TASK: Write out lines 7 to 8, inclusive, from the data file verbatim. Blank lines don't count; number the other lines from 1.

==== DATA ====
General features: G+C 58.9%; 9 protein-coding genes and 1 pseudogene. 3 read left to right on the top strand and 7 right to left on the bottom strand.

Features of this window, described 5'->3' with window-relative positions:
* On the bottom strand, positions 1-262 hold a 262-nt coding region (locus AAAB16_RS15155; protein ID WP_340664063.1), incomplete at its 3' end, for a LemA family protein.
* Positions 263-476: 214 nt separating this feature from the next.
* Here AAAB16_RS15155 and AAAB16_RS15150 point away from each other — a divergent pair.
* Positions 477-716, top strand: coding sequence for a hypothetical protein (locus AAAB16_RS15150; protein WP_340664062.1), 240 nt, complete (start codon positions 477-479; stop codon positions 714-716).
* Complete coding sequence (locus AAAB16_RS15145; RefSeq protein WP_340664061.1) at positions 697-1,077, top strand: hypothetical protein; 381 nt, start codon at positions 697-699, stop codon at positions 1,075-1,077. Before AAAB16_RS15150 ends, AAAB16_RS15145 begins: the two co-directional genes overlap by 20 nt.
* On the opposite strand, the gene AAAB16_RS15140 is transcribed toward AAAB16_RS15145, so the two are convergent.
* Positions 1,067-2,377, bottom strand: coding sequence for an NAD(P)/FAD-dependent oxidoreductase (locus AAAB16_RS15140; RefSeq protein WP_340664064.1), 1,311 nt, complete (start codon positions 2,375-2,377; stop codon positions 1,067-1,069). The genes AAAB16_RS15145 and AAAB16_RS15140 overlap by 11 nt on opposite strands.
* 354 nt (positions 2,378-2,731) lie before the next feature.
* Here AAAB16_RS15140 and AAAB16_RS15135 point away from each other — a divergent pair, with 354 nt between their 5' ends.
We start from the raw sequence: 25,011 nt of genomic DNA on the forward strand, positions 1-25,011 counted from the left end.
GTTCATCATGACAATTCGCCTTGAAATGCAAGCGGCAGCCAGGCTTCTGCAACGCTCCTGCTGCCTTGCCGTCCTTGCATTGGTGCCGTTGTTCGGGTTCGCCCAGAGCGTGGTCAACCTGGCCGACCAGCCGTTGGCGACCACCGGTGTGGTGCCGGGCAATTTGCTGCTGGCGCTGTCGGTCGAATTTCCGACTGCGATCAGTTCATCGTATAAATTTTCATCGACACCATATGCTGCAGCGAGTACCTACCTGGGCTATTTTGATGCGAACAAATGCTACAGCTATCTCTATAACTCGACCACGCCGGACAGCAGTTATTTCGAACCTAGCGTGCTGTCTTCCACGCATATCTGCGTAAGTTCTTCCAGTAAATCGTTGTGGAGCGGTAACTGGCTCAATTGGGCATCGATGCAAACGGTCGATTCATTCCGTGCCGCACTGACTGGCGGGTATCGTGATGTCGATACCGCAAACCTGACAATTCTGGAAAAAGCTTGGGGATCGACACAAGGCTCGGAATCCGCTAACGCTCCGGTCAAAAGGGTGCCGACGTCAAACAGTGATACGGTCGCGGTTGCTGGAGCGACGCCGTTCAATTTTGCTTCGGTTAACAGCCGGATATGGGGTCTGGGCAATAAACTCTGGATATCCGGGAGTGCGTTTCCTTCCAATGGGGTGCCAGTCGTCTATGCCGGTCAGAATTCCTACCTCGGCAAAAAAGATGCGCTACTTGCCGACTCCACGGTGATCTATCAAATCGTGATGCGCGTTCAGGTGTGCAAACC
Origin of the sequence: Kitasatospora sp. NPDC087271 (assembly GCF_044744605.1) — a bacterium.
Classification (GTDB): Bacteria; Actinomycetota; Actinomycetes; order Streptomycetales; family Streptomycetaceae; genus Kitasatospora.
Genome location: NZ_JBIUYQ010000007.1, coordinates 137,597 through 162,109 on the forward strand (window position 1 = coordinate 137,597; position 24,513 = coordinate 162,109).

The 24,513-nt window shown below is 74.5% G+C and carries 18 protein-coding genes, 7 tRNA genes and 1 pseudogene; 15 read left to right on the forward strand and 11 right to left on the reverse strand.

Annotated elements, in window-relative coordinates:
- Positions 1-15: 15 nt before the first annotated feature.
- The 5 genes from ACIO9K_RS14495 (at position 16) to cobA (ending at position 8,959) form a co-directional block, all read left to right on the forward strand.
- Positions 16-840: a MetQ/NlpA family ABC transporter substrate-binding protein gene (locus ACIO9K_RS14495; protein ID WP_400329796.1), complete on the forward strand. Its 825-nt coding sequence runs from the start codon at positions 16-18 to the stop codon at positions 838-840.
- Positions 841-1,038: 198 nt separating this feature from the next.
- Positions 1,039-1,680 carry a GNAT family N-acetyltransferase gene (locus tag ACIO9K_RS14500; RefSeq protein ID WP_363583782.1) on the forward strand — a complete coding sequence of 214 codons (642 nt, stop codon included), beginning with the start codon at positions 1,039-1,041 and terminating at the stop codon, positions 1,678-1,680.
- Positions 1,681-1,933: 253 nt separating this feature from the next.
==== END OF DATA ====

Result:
* Complete coding sequence (locus AAAB16_RS15145; RefSeq protein WP_340664061.1) at positions 697-1,077, top strand: hypothetical protein; 381 nt, start codon at positions 697-699, stop codon at positions 1,075-1,077. Before AAAB16_RS15150 ends, AAAB16_RS15145 begins: the two co-directional genes overlap by 20 nt.
* On the opposite strand, the gene AAAB16_RS15140 is transcribed toward AAAB16_RS15145, so the two are convergent.